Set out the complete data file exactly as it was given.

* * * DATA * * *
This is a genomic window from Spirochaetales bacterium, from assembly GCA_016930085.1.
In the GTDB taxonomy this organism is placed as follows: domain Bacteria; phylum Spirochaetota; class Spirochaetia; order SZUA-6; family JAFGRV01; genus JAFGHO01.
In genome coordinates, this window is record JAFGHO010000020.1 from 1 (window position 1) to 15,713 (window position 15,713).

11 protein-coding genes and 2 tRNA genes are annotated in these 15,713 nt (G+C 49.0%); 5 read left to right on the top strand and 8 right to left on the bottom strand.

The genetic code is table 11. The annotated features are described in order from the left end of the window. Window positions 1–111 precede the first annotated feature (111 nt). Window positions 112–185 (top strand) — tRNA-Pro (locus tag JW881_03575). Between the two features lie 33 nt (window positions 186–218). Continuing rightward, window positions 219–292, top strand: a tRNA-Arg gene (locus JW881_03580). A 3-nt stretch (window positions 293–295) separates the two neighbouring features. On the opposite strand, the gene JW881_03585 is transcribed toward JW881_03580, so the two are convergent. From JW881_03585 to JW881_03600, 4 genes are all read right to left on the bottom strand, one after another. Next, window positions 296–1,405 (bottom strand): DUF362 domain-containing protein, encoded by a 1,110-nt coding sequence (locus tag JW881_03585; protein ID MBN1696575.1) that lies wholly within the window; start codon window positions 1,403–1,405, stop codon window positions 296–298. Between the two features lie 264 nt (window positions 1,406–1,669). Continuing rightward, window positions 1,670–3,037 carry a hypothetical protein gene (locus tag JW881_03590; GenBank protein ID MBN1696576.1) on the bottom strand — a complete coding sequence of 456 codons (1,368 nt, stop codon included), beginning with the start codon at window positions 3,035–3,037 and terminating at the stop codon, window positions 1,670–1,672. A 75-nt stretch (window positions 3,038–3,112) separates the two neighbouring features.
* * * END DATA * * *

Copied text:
This is a genomic window from Spirochaetales bacterium, from assembly GCA_016930085.1.
In the GTDB taxonomy this organism is placed as follows: domain Bacteria; phylum Spirochaetota; class Spirochaetia; order SZUA-6; family JAFGRV01; genus JAFGHO01.
In genome coordinates, this window is record JAFGHO010000020.1 from 1 (window position 1) to 15,713 (window position 15,713).

11 protein-coding genes and 2 tRNA genes are annotated in these 15,713 nt (G+C 49.0%); 5 read left to right on the top strand and 8 right to left on the bottom strand.

The genetic code is table 11. The annotated features are described in order from the left end of the window. Window positions 1–111 precede the first annotated feature (111 nt). Window positions 112–185 (top strand) — tRNA-Pro (locus tag JW881_03575). Between the two features lie 33 nt (window positions 186–218). Continuing rightward, window positions 219–292, top strand: a tRNA-Arg gene (locus JW881_03580). A 3-nt stretch (window positions 293–295) separates the two neighbouring features. On the opposite strand, the gene JW881_03585 is transcribed toward JW881_03580, so the two are convergent. From JW881_03585 to JW881_03600, 4 genes are all read right to left on the bottom strand, one after another. Next, window positions 296–1,405 (bottom strand): DUF362 domain-containing protein, encoded by a 1,110-nt coding sequence (locus tag JW881_03585; protein ID MBN1696575.1) that lies wholly within the window; start codon window positions 1,403–1,405, stop codon window positions 296–298. Between the two features lie 264 nt (window positions 1,406–1,669). Continuing rightward, window positions 1,670–3,037 carry a hypothetical protein gene (locus tag JW881_03590; GenBank protein ID MBN1696576.1) on the bottom strand — a complete coding sequence of 456 codons (1,368 nt, stop codon included), beginning with the start codon at window positions 3,035–3,037 and terminating at the stop codon, window positions 1,670–1,672. A 75-nt stretch (window positions 3,038–3,112) separates the two neighbouring features.